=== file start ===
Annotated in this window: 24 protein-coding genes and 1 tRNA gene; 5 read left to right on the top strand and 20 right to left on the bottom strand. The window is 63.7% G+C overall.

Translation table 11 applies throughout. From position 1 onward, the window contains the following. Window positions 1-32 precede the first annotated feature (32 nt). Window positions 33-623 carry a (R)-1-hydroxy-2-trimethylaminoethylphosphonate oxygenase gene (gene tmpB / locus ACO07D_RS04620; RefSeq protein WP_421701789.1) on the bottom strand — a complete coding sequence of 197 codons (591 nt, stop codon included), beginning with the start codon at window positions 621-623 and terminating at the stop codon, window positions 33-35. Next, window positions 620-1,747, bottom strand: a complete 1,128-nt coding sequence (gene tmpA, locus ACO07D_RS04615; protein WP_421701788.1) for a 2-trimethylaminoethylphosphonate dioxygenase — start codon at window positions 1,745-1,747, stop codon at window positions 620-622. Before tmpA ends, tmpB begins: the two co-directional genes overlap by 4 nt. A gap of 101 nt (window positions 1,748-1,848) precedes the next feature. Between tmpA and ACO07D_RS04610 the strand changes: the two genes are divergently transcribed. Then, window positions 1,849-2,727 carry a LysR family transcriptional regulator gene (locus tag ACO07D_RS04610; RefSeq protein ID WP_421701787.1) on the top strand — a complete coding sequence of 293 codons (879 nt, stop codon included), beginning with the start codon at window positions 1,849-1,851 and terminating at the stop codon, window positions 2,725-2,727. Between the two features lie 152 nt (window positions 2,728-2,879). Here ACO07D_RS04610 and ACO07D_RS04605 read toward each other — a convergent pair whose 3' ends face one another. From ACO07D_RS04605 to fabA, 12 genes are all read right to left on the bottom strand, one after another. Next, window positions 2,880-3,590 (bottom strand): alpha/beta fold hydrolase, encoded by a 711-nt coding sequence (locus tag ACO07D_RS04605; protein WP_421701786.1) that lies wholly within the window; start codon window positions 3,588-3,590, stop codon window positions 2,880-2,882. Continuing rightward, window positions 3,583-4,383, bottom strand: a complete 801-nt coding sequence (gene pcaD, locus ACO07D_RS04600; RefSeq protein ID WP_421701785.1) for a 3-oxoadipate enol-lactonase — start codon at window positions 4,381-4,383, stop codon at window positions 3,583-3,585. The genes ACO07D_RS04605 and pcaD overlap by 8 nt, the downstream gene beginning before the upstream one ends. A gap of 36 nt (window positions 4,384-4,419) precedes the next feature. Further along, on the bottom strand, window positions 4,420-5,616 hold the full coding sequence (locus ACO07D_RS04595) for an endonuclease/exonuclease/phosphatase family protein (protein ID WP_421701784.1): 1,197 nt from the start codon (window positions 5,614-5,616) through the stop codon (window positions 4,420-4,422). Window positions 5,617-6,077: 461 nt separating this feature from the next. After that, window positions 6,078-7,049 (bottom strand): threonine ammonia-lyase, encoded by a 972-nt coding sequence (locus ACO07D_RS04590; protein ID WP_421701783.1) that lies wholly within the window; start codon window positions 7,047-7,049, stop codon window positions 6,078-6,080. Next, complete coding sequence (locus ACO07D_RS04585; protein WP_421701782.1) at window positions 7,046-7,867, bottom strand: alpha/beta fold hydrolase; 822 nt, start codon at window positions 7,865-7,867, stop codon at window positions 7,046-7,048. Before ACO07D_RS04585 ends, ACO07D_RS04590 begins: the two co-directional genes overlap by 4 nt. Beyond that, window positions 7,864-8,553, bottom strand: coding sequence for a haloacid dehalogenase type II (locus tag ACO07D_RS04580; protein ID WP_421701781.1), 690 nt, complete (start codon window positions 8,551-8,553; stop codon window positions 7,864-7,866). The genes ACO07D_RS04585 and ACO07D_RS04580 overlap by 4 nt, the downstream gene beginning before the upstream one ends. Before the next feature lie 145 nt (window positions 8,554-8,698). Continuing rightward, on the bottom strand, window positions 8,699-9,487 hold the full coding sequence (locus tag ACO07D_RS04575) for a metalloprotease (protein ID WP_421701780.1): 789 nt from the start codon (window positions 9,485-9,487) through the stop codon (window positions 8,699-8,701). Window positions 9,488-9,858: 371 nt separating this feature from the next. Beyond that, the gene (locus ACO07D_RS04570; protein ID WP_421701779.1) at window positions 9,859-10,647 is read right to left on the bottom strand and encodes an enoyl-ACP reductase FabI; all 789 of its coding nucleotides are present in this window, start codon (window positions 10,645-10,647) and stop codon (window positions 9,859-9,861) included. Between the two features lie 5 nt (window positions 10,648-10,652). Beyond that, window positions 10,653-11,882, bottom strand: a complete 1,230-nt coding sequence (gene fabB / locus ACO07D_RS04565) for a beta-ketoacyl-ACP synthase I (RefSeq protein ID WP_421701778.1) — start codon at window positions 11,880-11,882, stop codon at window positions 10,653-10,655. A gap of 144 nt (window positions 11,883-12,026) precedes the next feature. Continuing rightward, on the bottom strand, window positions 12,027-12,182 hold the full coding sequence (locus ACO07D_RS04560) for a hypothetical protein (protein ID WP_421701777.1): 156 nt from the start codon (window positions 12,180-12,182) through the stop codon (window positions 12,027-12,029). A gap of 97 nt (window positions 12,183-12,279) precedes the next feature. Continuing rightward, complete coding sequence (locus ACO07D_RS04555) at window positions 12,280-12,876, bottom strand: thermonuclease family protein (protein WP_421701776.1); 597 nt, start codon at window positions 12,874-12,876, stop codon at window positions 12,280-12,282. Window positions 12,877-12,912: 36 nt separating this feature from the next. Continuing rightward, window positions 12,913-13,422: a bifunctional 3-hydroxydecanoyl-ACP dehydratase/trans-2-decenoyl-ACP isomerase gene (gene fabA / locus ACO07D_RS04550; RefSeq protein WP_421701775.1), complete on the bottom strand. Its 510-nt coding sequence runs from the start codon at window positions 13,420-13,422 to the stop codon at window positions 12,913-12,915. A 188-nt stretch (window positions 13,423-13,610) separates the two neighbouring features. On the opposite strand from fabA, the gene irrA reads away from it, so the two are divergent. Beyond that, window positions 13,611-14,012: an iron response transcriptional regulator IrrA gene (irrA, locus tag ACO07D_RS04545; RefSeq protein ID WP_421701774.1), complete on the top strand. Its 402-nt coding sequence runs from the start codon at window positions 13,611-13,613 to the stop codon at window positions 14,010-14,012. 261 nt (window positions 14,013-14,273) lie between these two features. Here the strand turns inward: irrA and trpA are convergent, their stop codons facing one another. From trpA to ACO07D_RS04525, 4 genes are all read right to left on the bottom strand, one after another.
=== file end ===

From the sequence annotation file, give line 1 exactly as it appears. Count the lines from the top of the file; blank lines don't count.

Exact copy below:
Annotated in this window: 24 protein-coding genes and 1 tRNA gene; 5 read left to right on the top strand and 20 right to left on the bottom strand. The window is 63.7% G+C overall.